Publisher’s Positions

Publisher’s Positions

By Steve Hunley

More Protest Follies

Readers will recall the antics of Constance Every and her merry band of protesters who tried to disrupt a recent meeting of the Knox County Commission and were promptly arrested by the Knox County Sherriff’s Office.  The protestors quickly discovered that Sheriff Tom Spangler is not Chief of Police Eve Thomas.  Among those arrested was Reverend Calvin Taylor Skinner, who ran for mayor in the last election against Indya Kincannon, Eddie Mannis and Marshall Stair.

The protestors were back at the county commission last week after Reverend Johnnie Skinner and county commission chair Larsen Jay exchanged letters.  The Reverend Skinner demanded to know if “residents of Knox County, especially, can be banned from the City – County Building after being arrested for exercising their first amendment rights?”  Jay deserves credit for a reply that was highly professional, yet quite direct and honest.  Reverend Skinner doubtless doesn’t realize the City-County Building is actually owned by the Public Building Authority and yes, they can ban folks from the premises.  And no, Reverend, the First Amendment doesn’t protect just one group of folks who are trying to disrupt a meeting and denying the people having the meeting their right to free speech.  It’s not exactly a one-way highway, Reverend.

Jay told Reverend Skinner, “In my opinion, your son, and his group of protestors, came to the County Commission meeting with the focus goal of provoking a physical confrontation with law enforcement, to get arrested, and to generate media stories in an effort to further their own image and narratives.”

I think Larsen Jay was spot on in his analysis of why Constance Every and Calvin Taylor Skinner were present.  Commissioner Jay wasn’t finished.

“Not a single member of the protest group signed up to speak at our public forum or contacted me to ask for time at the Commission meeting – – – both of which they would be permitted to do.”

Jay pointed out everybody else was able to discuss the topic in a reasonable manner whether they agreed with one another or not.  As Larsen Jay politely termed it, “This group chose not to engage in any of those productive exchanges of ideas.”

Keep in mind, following one of the shootings in East Knoxville, Indya Kincannon could barely be heard over Every screaming into a bullhorn as the mayor tried to address a press conference at a city park.

The Knoxville News-Sentinel tried to stress the protests were “peaceful” but then again, the mainstream media has made the same claim with buildings burning in the background.  The KCSO was out in force during the last commission meeting, which drew the attention of the Sentinel for some reason.  Skinner the younger has been before the commission previously and has even delivered a lecture/devotional before that body.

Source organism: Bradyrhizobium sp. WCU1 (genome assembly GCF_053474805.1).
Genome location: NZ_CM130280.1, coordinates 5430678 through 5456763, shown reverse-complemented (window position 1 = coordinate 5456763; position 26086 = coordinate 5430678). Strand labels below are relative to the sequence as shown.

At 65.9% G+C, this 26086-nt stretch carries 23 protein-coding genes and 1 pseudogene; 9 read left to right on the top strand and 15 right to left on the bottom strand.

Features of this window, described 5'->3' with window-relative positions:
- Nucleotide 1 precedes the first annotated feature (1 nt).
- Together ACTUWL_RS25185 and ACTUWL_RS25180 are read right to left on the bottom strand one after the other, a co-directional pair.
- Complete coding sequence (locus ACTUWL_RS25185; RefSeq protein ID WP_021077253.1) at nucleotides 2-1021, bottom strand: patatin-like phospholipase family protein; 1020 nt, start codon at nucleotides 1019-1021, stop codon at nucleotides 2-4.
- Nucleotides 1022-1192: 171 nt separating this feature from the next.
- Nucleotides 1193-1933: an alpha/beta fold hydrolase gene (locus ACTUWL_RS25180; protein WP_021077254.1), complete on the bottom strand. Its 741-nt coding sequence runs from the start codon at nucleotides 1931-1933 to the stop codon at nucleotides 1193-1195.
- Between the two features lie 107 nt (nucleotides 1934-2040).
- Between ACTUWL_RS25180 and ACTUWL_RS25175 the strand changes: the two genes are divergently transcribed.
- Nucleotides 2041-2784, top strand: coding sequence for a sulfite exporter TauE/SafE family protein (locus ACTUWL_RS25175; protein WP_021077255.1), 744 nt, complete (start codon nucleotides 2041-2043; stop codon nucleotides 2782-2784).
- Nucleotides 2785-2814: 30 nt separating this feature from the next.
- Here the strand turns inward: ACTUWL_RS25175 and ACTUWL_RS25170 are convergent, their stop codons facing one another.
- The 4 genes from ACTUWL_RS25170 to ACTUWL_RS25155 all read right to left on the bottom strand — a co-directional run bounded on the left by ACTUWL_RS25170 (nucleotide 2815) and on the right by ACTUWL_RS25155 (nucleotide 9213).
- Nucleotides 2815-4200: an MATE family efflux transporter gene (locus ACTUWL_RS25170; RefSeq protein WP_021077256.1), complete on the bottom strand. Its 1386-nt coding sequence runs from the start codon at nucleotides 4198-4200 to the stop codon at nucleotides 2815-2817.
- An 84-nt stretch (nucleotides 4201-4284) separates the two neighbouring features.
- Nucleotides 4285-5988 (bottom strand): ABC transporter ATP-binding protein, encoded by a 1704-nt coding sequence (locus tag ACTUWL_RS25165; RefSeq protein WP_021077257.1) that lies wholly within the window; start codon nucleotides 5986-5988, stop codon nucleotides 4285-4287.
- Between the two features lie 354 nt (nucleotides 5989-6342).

Any citizen has the right to sign up for public forum and speak his/her mind.  Neither Constance Every, Calvin Taylor Skinner nor the other protestors had any intention of participating in any orderly process.  I agree with Larsen Jay; they were there to shout, bully and disrupt and get arrested.

“Peaceful” or otherwise, Constance Every and her posse have no right to impede the people’s business or scream obscenities or use a bullhorn in a meeting room.  If anything ever has been equitable, it was the rules apply to everyone equally.

The protestors went out into the county to protest at what they thought was the home of District Attorney General Charme Allen.  They didn’t like the fact once again the Knox County Sheriff’s Office was vigilant and yet they didn’t have the right house.

 

 

Racist Math

Did you ever think you’d hear math is racist?  I sure didn’t.  Evidently the Virginia State Board of Education would “move toward eliminating accelerated math classes before 11th grade.”  It’s part of something called the Virginia Mathematics Pathways Initiative (VMPI).  The State Department of Education is attempting to change the framework and pacing of subjects.  Naturally, it’s described by bureaucrats as “an attempt to remedy inequities among various demographics, including race and status.”

In other words, Virginia is seeking to kill off advanced math classes for those students who excel in the subject in the name of social justice.  Those higher-achieving students would be penalized and classes would be the same for all students until reaching the 11th grade.  Only in the junior and senior year would students have the opportunity to take advanced classes.  The state has utilized language stating a goal to “improve quality in mathematics learning opportunities.”  It also calls for empowering “students to be active participants in a quantitative world” as well as “identify K – 12 mathematics pathways that support future success.”  Typical bureaucratic gobbledygook that can mean anything or, more likely, nothing at all.